It is all too easy to overlook the simple things in life. People have taken up gardening as a hobby to help them relax and centre themselves mentally for centuries, and you can easily do the same.
There are many ways gardening can improve your mental health, and can even be used to combat serious problems like anxiety or depression. Gardening helps us appreciate the cyclical nature of life, and to appreciate every moment for what it is.
It is very easy to feel like your world is out of control, especially right now. Gardening is a deeply ordered activity that puts you entirely in control of at least a tiny patch of that world, and the satisfaction of maintaining a garden of any size can’t be underestimated.
This is especially important as exams, deadlines and other stresses loom over our heads. Taking even just a few minutes out every single day to tend the garden and practice mindfulness can really help keep our problems in perspective!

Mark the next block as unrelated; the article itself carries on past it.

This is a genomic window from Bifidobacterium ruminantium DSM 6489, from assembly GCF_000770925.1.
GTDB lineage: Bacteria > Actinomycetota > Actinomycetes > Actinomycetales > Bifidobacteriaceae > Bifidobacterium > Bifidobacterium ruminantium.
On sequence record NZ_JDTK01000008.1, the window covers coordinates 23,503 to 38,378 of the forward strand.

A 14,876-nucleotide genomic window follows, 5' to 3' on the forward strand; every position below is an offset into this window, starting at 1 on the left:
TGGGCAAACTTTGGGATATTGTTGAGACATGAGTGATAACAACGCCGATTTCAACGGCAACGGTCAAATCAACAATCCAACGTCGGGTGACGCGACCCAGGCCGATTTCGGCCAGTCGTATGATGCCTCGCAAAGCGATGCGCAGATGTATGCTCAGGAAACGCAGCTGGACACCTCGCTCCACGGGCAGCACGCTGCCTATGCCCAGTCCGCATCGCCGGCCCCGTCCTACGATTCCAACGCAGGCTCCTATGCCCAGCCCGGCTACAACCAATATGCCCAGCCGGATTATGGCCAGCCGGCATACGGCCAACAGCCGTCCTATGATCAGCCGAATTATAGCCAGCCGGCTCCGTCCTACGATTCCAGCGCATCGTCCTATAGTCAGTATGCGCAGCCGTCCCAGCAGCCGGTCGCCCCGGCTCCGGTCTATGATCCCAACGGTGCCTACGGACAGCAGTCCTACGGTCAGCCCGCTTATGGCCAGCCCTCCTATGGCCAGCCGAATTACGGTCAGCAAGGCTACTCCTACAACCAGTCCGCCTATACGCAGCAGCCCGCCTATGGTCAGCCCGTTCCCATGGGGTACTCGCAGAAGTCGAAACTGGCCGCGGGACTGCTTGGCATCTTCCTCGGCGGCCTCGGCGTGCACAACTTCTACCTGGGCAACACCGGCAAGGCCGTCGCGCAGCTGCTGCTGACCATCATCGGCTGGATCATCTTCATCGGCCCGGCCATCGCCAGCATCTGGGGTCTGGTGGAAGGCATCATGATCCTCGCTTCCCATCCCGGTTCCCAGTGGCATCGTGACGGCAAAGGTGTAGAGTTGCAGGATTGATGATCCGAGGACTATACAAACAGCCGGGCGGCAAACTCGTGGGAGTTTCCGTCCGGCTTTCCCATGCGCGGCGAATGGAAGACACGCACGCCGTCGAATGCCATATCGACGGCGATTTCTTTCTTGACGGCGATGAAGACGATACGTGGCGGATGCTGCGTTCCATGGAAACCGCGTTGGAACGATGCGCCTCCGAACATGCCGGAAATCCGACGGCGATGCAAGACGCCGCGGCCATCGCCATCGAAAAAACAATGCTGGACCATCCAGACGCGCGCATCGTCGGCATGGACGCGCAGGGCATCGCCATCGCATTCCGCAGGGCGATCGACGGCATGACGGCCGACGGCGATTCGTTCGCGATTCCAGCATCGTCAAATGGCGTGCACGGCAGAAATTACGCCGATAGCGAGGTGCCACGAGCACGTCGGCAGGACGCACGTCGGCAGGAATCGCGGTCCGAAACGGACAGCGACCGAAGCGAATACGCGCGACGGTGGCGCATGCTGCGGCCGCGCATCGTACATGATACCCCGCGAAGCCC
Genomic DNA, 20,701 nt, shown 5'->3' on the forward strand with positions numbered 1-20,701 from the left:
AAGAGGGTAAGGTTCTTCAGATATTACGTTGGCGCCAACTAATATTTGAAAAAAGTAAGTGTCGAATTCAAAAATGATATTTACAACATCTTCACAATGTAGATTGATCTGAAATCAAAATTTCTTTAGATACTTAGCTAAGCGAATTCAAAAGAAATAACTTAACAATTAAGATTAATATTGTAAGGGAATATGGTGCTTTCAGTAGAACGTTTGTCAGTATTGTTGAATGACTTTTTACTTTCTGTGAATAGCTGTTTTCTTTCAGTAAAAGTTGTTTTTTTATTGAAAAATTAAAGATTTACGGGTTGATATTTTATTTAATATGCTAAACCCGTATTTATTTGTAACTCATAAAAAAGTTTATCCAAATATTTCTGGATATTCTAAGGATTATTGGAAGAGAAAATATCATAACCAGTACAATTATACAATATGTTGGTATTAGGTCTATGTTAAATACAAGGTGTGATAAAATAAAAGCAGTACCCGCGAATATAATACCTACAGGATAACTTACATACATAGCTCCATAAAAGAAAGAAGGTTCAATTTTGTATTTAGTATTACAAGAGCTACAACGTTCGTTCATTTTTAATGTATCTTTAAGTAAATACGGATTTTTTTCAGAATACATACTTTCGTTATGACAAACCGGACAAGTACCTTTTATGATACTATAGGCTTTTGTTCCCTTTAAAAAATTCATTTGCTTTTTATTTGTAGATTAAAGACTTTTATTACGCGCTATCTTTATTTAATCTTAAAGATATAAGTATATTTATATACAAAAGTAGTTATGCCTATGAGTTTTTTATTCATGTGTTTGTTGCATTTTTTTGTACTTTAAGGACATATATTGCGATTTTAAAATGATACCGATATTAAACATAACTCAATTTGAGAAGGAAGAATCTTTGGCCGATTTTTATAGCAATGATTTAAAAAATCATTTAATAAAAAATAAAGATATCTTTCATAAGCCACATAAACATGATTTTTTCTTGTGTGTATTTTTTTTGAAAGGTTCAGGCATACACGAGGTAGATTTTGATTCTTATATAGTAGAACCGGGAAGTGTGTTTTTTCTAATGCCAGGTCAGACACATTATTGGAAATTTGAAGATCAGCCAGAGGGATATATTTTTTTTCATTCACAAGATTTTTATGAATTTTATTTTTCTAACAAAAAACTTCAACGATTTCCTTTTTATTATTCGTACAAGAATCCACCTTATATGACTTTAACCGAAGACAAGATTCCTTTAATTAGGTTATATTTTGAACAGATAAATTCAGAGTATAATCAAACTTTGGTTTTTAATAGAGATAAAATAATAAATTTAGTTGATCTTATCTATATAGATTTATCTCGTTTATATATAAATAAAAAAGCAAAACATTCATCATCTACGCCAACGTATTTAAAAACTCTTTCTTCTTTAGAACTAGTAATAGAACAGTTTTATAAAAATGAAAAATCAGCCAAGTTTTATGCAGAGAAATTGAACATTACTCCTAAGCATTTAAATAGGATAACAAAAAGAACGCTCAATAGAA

There is no shortage of good reasons to spend a bit more time in the garden now that the weather is finally beginning to warm up, but here are a few ways that ‘pottering around out back’ in the afternoons can help heal the wounded environment.
Gardening reduces your personal carbon footprint. Each of us bears a responsibility to contribute as little as possible to global warming and climate change, and a leisure activity like gardening that actually reduces your carbon output rather than increasing it is a wonderful thing!
At the same time, gardens actually absorb carbon from the atmosphere. By some estimates, nearly ¼ of trees and an even higher percentage of smaller plants in cities are located in gardens. Collective effort is the key to beating climate change, and every square metre of garden we grow makes a small but meaningful contribution to stopping global warming!
So come out and do your part! Gardening is fun and relaxing, and our collective effort with this really will help the planet!
Posted 20 Mar 2020 14:54